Sort
Start Date Start Date
End Date End Date
Category All Categories
  • All Categories
  • Clinton Anderson Clinics
  • Clinician
  • Academy
  • Academy Horse
  • Clinton Anderson
  • Clinton Anderson Horses
  • Clinton Anderson Performance Horses
  • Clinton Anderson Signature Horses
  • Downunder Horsemanship - General
  • Downunder Horsemanship App
  • Downunder Horsemanship TV
  • Downunder on YouTube
  • Expos
  • Method Ambassadors
  • No Worries Club
  • Shop Downunder Horsemanship
  • Sponsors
  • Training Tips
  • Uncategorized
  • Walkabout Tours
by Downunder Horsemanship

Training Tip: Mount With Safety in Mind

When you’re ready to mount your horse for the first few times outside the arena, play it safe by flexing his head halfway around to his side. This is a safety precaution so that if the horse takes off or bucks, you’ve already got his head bent around so the worst thing he can do is move in a tight circle. With the same hand you’re flexing with, grab some mane to give yourself something solid to hang onto as you step up in the saddle. Always step up (and step down) from the horse’s shoulder, especially with a reactive horse, in case he gets frightened and tries to kick you. Even if your horse is docile, this is just a good practice to follow for your safety.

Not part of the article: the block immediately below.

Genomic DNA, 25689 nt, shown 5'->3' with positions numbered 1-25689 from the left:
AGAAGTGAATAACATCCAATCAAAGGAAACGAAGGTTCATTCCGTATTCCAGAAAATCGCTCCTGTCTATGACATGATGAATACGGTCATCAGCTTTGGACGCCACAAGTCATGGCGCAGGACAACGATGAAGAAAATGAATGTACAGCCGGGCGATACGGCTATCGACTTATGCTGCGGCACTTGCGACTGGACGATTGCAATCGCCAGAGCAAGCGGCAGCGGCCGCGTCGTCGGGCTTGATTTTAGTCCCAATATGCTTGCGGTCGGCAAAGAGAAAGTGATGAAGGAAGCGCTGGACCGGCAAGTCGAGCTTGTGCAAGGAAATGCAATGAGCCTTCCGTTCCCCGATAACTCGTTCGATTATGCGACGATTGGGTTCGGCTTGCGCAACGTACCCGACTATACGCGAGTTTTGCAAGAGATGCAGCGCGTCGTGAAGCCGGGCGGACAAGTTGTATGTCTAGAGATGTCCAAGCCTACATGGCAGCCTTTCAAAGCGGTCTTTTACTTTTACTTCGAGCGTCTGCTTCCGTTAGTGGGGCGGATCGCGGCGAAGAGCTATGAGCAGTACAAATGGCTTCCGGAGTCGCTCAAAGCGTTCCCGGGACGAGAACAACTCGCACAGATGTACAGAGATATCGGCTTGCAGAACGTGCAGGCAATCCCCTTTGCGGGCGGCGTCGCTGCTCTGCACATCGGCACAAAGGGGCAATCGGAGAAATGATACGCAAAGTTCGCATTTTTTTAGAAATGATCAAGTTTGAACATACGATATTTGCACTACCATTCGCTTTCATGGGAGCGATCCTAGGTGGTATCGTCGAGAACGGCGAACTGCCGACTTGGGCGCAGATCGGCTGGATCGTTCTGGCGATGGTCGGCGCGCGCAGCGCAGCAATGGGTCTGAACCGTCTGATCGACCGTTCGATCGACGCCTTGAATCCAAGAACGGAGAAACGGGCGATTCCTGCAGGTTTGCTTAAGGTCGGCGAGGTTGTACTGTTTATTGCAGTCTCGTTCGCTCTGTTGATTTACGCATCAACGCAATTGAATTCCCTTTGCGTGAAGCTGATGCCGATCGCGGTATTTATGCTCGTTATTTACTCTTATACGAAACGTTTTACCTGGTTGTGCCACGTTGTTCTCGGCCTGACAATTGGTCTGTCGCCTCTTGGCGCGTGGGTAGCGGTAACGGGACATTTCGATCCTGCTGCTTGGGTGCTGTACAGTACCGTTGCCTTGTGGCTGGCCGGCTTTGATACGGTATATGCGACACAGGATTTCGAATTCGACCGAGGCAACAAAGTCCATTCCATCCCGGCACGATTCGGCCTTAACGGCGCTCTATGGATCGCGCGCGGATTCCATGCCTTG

You could let your horse look straight ahead and keep him on a big, loose rein as you got in the saddle. Imagine what would happen if, as you were throwing your leg over the saddle, a deer came bounding out of the trees. At that moment, you’re in a very vulnerable position, and if your horse’s head isn’t flexed to the side, he can take off and there’s nothing you can do about it.

Even though you have no issues while mounting the horse in the arena, since you’ve got him in a new environment and he’s probably a little nervous, always practice safety first. You don’t need to bend his head around every time you mount him, but I would recommend doing it the first few training sessions you do with him outside the arena. If you always assume your horse is going to react and do something silly, you’ll stay safe. But the moment you let your guard down and assume he’s quiet, I guarantee you’ll get hurt.